In the mood for lighter fare today I opted for one of the few romantic comedies on my list of things to see. I was surprised when it quickly dove headfirst into issues of adultery, debauchery, depression, misogyny and suicide attempts. All in a days work in the late 50s/early 60s for a woman, I guess.

The film was surprisingly dark, far more so than I’d bargained for. That being said it handled the heavier subject matter in a shockingly light manner, simply skimming over the surface of the greater issues at play. The whole time the movie was playing through I kept thinking of the song by The Crystals He Hit Me (It Felt Like a Kiss) about a woman who’s so brainwashed that she believes it’s love when your bo beats you. He wouldn’t do it if he didn’t really care, after all. So much of what Shirley MacLaine puts herself through in this film reminded me of that song, except she’s given the facade of a stronger female figure. She is still, however, crippled by a man who doesn’t want her.

Fred MacMurray plays the despicable Jeff D. Sheldrake to perfection. He is so loathsome a human being I wanted to throw things at the screen. MacLaine is adorable, and from her very first scene on screen she’s positively delightful. The frustration sets in, however, when a woman who seems so on the ball, so sharp and full of gumption, caves to the crooning lies of such an odious man as Sheldrake, all the while passing up the true gem of a human being, C. C. Baxter (Jack Lemon).

Lemon is a gem, as always. I will always love his graceful comedic timing and his kind, touching eyes. No matter who he plays you cannot help but love him, even in his later roles such as in JFK: a fairly minimal character, yet still loveable. Though loveable, his character is equally if not more frustrating than that of MacLaine. Clearly held under the thumbs of his higher-ups, you still wish you could fight his battles for him. He’s like a wounded puppy, you just want to swoop in and protect.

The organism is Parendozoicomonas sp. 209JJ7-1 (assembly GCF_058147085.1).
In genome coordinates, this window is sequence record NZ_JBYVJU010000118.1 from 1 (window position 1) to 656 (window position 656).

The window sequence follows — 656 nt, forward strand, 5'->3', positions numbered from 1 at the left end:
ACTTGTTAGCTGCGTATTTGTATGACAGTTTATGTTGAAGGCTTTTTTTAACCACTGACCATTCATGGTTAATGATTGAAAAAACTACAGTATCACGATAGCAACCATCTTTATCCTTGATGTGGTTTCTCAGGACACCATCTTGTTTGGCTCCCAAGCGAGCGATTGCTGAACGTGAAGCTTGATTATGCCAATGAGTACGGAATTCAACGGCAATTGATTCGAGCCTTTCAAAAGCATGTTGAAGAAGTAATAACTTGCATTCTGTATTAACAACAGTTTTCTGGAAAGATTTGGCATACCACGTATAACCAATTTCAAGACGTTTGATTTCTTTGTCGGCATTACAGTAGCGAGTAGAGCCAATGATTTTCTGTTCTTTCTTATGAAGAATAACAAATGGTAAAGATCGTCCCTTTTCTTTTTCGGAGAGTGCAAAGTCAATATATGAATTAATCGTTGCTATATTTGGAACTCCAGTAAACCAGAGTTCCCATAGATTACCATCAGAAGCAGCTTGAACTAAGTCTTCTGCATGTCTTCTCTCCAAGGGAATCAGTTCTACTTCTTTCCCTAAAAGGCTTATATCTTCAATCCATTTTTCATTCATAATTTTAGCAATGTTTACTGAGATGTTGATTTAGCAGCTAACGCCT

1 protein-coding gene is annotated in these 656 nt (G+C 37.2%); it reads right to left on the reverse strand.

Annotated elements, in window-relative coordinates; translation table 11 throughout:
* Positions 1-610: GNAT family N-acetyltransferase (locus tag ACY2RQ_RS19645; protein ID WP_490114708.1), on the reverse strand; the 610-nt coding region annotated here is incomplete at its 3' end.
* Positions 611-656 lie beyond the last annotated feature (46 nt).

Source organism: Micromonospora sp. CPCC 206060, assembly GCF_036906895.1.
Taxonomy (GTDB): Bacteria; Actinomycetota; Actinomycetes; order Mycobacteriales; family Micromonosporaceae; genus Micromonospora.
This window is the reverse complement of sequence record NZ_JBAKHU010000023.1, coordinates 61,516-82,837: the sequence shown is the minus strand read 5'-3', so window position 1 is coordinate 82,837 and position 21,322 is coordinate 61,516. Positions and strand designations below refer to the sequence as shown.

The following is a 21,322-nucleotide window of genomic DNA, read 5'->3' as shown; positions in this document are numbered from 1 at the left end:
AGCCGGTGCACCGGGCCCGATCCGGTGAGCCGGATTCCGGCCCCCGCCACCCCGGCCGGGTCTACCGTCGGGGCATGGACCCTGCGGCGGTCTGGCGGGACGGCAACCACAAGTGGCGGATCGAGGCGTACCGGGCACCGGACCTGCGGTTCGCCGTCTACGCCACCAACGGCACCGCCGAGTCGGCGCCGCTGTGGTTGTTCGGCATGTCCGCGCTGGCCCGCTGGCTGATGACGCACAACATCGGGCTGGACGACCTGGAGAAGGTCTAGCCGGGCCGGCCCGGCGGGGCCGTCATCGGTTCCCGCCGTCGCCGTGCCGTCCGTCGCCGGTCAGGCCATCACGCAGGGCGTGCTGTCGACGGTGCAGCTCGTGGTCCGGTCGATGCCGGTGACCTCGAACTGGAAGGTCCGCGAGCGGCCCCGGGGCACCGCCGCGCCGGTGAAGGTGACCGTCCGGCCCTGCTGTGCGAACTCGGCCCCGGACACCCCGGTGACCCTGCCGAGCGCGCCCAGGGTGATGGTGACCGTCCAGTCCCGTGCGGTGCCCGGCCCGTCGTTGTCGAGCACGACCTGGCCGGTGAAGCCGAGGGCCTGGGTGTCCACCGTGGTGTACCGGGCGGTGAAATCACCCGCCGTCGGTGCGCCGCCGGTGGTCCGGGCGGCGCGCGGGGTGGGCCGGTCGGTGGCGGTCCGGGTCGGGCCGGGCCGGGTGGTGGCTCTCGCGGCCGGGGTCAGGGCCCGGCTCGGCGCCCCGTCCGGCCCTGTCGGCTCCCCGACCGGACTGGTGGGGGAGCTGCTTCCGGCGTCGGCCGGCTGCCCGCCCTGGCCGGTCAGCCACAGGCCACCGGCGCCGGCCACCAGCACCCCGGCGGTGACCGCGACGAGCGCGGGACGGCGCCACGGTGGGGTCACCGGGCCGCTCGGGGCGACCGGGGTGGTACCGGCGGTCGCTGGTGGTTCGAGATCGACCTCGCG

All in all it’s an adorable film, with some really wonderful moments throughout. The chemistry between MacLaine and Lemon is wonderful, and it’s truly a treat to see such seasoned professionals dominate the screen as they do. I’m not horribly floored by The Apartment, and I’m not entirely sure why. For its genre it’s very sophisticated, and the cinematography is surprisingly well done. However, it still felt almost too thin to me to be on this list (the IMDB top 250). It doesn’t strike me as a truly remarkable film, however classic it may be. It’s lovely, and that’s about all I can say about it.

This post was originally published on my tumblr on December 4, 2011.